Shoulder blade fracture
A broken shoulder blade, also known as a scapular fracture, is a broken bone in the shoulder blade. The shoulder blade (scapula) is a flat, almost triangular bone that occurs on both sides and forms the rear part of the shoulder girdle. Excessive force on the shoulder blade can cause a break. A shoulder blade fracture can affect different anatomical structures of the shoulder blade. The shoulder blade itself, its bony processes and parts of the shoulder joint can break.
A shoulder blade fracture occurs when the shoulder blade is subjected to enormous force. An accident with extensive injuries, a so-called multiple trauma, is typical. Sports accidents are also possible, for example while skiing, snowboarding or riding. In order for the bone to actually break, the force of force on the flat bones must be extremely high. Therefore, it is a rather rare bone fracture compared to other fractures.
Those affected typically suffer from very severe pain and restricted mobility in the shoulder joint. The shoulder blade is deformed and clearly deformed. You can also see a bruise and swelling over the affected shoulder blade. Depending on the accident, other structures of the shoulder joint can be affected and cause discomfort.
A scapular fracture is accompanied by very strong, dull pain, from which those affected suffer significantly. The pain becomes more severe and sharp as the affected shoulder moves. The nature of the pain can change depending on the extent of possible accompanying injuries.
Please also read our article on this Shoulder blade pain.
Classification of shoulder blade fractures
The shoulder blade fractures can be divided into five types depending on the extent of the injury. A type A fracture describes a fracture of the shoulder blade, while a type B fracture has one or more bony processes of the shoulder blade broken. The type C fracture is a fracture of the socket neck.
If the shoulder joint is involved, it is called a type D fracture. Type E includes all scapular fractures that are accompanied by fractures of the humerus.
The patient is first asked how the accident happened and the symptoms. As part of a physical examination, the doctor takes a look at the affected shoulder and usually sees a misalignment of the shoulder, a swelling and a bruise with the naked eye. X-rays of the shoulder are taken to make the diagnosis of a scapular fracture. The fracture can be shown in the X-ray images. At the same time, the imaging serves to assess the injury and therefore plays an important role in therapy planning.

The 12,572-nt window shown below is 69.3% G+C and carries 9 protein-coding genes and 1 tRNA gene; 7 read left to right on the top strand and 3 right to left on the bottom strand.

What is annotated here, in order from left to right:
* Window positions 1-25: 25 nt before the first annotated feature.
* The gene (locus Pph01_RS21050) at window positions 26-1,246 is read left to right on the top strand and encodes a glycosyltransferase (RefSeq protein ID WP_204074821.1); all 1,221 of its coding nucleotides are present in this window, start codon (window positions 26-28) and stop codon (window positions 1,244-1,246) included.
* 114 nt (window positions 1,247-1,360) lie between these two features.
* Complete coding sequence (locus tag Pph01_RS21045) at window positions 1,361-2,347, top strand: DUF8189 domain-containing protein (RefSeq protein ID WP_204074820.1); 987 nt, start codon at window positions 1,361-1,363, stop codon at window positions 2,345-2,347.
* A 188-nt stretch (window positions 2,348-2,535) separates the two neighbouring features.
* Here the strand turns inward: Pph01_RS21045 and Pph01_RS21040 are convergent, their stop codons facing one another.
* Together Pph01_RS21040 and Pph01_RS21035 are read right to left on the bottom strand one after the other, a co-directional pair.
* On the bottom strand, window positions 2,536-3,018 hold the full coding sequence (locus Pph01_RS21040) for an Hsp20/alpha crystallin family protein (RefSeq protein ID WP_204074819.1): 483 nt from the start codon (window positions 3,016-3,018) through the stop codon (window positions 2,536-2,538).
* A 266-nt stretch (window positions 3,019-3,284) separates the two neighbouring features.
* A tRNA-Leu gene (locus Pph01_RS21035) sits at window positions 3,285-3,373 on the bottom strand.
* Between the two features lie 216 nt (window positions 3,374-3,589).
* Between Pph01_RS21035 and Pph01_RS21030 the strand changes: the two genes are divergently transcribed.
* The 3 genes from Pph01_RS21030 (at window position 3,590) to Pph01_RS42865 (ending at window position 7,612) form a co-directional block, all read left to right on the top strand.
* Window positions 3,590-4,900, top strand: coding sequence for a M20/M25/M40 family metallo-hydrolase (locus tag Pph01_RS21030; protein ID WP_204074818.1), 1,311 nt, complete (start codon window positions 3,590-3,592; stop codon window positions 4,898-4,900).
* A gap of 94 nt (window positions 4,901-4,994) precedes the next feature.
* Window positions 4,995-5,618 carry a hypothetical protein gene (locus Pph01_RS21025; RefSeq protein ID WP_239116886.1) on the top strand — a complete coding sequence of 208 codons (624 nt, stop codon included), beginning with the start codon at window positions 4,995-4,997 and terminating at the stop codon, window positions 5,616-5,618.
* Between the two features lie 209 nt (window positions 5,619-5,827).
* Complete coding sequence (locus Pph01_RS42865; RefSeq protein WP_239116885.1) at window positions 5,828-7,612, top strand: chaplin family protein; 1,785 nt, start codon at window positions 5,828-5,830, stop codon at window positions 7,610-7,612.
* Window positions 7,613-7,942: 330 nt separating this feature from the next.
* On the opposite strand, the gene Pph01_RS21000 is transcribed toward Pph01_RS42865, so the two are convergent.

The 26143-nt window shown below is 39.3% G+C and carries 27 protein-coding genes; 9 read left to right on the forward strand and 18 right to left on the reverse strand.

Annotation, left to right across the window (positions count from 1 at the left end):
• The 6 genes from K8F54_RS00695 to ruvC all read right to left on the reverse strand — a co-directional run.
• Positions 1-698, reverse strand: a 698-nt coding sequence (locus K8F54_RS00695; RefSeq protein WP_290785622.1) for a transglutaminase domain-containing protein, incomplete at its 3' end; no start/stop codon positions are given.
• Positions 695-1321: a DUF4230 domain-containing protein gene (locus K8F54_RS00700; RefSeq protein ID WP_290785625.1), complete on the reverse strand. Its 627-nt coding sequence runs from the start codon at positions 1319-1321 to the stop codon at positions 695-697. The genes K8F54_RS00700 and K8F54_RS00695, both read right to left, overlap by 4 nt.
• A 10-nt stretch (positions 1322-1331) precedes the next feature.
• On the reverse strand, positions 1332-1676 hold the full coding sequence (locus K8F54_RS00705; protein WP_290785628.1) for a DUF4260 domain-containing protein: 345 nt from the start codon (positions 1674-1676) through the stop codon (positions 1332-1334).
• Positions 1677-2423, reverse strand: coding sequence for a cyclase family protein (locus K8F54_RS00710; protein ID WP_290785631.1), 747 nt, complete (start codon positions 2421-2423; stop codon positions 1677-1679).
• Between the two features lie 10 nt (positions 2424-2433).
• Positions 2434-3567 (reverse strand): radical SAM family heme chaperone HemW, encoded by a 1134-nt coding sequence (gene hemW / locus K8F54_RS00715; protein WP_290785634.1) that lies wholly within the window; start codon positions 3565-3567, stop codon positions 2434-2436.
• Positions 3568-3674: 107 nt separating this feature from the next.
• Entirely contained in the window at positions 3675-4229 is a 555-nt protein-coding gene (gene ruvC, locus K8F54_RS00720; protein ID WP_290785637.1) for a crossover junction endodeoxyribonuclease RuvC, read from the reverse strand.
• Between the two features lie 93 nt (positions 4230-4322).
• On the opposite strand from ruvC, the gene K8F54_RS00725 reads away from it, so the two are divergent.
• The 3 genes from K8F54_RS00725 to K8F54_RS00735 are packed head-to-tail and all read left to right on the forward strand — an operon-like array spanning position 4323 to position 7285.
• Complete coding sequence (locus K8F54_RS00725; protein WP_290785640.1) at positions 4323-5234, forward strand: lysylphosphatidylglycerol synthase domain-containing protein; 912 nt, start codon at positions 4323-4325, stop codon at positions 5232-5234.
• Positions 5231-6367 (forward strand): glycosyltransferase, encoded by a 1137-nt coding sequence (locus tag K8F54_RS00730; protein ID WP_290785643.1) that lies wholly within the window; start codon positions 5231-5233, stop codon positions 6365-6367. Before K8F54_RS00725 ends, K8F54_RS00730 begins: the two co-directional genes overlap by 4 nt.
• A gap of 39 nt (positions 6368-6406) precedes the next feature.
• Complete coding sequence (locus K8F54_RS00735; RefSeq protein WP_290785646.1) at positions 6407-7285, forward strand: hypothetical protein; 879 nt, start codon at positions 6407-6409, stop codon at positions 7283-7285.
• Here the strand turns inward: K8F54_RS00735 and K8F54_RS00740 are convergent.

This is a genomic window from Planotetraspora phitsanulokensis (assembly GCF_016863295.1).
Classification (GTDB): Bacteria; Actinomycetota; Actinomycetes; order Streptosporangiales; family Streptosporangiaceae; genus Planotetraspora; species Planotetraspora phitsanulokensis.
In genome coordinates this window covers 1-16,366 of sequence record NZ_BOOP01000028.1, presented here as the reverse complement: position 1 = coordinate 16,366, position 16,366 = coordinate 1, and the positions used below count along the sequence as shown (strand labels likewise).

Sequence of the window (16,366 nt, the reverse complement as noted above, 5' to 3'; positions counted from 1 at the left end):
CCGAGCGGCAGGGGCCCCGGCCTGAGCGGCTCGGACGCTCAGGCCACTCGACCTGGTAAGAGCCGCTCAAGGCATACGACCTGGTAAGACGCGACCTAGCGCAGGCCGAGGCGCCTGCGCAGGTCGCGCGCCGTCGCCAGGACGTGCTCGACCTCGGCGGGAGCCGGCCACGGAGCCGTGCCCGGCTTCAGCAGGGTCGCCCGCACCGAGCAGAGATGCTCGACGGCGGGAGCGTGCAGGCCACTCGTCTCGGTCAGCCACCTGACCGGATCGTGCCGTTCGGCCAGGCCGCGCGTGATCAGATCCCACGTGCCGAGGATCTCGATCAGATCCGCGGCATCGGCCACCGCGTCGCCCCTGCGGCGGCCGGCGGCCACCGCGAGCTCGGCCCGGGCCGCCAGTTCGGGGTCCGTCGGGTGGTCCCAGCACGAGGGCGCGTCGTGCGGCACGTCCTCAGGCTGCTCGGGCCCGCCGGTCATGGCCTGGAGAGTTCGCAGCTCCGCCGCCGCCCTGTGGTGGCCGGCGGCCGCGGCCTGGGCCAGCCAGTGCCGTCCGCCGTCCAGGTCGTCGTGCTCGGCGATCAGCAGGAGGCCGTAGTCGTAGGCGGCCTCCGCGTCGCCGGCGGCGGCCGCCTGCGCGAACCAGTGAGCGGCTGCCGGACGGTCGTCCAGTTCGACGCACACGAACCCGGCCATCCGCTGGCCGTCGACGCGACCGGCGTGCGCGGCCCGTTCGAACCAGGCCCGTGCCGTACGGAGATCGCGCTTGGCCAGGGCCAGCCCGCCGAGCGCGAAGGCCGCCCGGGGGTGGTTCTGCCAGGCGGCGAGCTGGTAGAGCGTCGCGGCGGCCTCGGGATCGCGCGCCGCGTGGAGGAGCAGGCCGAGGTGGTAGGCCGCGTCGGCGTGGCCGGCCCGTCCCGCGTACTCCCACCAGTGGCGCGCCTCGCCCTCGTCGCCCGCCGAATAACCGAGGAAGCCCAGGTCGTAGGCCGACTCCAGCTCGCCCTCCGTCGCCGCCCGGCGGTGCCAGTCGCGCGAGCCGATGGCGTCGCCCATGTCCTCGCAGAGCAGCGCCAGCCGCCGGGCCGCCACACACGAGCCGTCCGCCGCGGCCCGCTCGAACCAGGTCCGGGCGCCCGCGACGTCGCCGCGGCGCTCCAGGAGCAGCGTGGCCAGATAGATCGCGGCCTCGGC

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The majority of shoulder blade fractures are treated conservatively. Type A fractures are always treated conservatively. For this, the affected shoulder is immobilized with a Gilchrist bandage. Physiotherapeutic exercises, for example pendulum exercises, are also used. Pain is treated with pain reliever medication.
Surgery may be indicated for complicated shoulder blade fractures. After the operation, physiotherapy exercises are indicated in order to favorably influence the healing and freedom of movement of the shoulder.
When is an operation necessary?
With a type B and type C fracture, it is decided individually whether an operation is necessary. In a type of scapular fracture, surgery is performed when there is an unstable fracture. A type C fracture comes into the operating room if there is a particularly severe misalignment, that is, if the shoulder exceeds a certain amount of displacement and tilting. The operation is always performed if the angle is tilted by or more than 40 degrees.
The bone is resilient after about six weeks. However, the healing process takes longer.
During the first four to six weeks after the fracture, the shoulder must be immobilized in order to heal. In order to be able to move the shoulder well in the long term, physiotherapy exercises are then indicated. These are carried out over several months.
After about three to six months, the affected shoulder should be fully operational again.
What can the long-term consequences be?
Possible long-term consequences of a shoulder blade fracture are continued restriction of movement of the affected shoulder and disturbances due to possible nerve damage from the accident or during the operation. Post-operative treatment with physiotherapy is very important in order to enable satisfactory healing success.
Other topics you might be interested in:
- Shoulder blade pain
- Inflammation of the shoulder blade